We’ve all heard the phrase, “If you can’t take it, don’t dish it,” and vice-versa. This common expression applies perfectly to employee feedback.
Many people see either the importance of giving feedback or of receiving it, but few fail to piece the two together and stress the significance of balancing giving and receiving feedback.
Here is how your team can improve its ability to balance giving and receiving feedback… because one just doesn’t get the job done.
Don’t be afraid to break the norm that feedback can only be given downward, from managers to employees. Employees should receive valuable 360-degree feedback from those above them, below them, and at the same level as them.
If a coworker has an excellent presentation, for example, let them know why you liked it! Similarly, managers should be open to feedback from employees. There's always room for improvement, even for rock star employees.
Before giving feedback, consider the individual’s personality and how he or she prefers to receive it. Whether that’s publicly or privately, you do not want to make anyone uncomfortable when giving feedback; rather, it should be an opportunity to grow and develop relationships.
Feedback itself should be a balance of positive and negative comments that highlight areas of improvement. This dual inclusion creates constructive feedback that allows the receiver to pinpoint weaknesses and improve upon them while maintaining current strengths.
Take the time to prepare your feedback and make sure it’s meaningful. Distinguish feedback from a typical compliment by making it specific to an individual. Point out who, what, where, and when so that the individual knows exactly what you are referring to.
For example, you could say, “During our monthly team meeting yesterday, I enjoyed hearing your insights about your latest research on employee engagement.” Adding this level of depth ensures that the receiver knows exactly what you’re talking about and clearly understands your comments.
It’s important to directly ask for feedback after a project, presentation, or meeting is wrapped up, especially when starting out in a new position. Without doing so, coworkers and managers may not know your comfort level with receiving constructive criticism. Requesting feedback sets the tone that, going forward, you want it – positive or negative – to improve.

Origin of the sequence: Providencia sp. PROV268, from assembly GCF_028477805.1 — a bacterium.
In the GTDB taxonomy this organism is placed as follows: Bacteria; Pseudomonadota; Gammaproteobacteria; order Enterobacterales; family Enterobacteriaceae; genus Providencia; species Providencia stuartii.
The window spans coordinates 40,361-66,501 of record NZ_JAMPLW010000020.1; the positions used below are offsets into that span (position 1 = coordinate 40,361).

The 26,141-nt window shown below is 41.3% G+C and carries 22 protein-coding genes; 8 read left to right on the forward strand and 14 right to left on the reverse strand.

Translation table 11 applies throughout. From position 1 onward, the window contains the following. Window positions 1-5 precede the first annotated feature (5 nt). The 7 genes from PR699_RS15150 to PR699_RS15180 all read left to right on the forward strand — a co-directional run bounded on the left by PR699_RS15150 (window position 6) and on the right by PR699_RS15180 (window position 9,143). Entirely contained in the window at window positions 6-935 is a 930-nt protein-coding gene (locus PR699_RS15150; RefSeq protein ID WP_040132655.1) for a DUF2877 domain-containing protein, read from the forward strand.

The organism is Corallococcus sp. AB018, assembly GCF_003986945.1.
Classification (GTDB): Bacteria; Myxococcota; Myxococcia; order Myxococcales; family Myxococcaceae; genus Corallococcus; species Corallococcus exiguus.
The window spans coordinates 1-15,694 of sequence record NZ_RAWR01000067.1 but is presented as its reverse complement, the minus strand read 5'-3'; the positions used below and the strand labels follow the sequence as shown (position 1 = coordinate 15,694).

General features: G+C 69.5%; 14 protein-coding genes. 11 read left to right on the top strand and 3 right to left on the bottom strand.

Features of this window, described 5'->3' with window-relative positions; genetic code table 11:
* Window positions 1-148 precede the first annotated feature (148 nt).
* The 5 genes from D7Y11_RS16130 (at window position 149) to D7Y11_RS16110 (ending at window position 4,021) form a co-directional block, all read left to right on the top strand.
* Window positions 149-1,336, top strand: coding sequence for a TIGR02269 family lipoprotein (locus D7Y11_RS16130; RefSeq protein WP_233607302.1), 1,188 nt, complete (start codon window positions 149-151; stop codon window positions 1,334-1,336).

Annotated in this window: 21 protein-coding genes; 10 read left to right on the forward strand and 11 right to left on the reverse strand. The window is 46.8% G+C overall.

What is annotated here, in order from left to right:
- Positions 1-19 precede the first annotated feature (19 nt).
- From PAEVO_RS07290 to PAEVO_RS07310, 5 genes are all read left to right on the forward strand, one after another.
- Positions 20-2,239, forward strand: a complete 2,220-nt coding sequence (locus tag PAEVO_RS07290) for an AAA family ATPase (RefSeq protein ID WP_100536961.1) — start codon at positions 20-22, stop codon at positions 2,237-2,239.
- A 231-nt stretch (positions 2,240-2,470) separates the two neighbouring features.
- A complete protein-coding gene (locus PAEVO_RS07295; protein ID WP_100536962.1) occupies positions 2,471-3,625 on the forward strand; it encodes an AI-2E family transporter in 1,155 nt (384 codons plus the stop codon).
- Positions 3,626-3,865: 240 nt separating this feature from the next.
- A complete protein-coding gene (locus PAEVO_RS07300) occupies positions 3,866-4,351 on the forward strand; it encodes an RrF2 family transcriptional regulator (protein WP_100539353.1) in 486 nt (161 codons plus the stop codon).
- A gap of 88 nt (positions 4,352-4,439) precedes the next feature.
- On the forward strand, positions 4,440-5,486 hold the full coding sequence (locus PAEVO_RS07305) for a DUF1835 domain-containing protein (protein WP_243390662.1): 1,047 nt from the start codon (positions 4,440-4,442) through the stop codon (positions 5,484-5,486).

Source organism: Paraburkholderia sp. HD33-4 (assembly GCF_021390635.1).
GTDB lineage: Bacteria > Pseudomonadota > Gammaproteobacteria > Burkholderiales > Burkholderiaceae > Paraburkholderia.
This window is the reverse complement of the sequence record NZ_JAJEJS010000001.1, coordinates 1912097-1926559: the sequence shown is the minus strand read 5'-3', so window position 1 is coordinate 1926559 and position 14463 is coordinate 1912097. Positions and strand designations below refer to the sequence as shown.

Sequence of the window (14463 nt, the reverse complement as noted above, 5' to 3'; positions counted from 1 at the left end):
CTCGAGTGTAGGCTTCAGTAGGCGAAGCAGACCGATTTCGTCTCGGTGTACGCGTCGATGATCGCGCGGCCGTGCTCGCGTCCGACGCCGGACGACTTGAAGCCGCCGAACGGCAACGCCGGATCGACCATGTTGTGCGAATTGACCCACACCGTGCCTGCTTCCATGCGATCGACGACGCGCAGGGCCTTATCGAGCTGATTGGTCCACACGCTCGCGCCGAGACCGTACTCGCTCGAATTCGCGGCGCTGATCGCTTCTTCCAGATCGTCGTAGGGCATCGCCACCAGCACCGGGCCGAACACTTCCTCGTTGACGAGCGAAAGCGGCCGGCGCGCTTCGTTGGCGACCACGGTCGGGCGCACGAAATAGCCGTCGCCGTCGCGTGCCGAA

It’s easy to get defensive when receiving feedback, especially when it’s negative. While you can offer a response to the criticism that may explain your situation, steer clear of defensiveness as it implies excuse-making. For example, instead of saying, “But I tried that, and it didn’t work!” or “I didn’t have enough time,” you can say, “That’s a great idea – next time I will try harder to make that happen.”
Keep track of the feedback you receive by writing it in a journal, Word Document, or employee engagement platform. This allows you to compare feedback as you progress toward your goal of improving. If your feedback stays consistent from month to month, consider changing your plans for improvement as they may be ineffective. Maintaining a feedback log allows you to see what you have improved and what still needs developing.
After receiving feedback, thank the provider for taking the time to acknowledge your performance. If the provider is someone you work closely with, you may want to share your plans for improvement so that they can hold you accountable and assist you toward that goal. This shows that you appreciate feedback and want it in the future, too.
A combination of these tips and tricks will provide the foundation for a highly-engaged team to work toward individual improvement, which will ultimately lead to overall team improvement.
Check out our Giving and Receiving Employee Feedback ebook for additional clarity on creating and maintaining a culture of balanced feedback.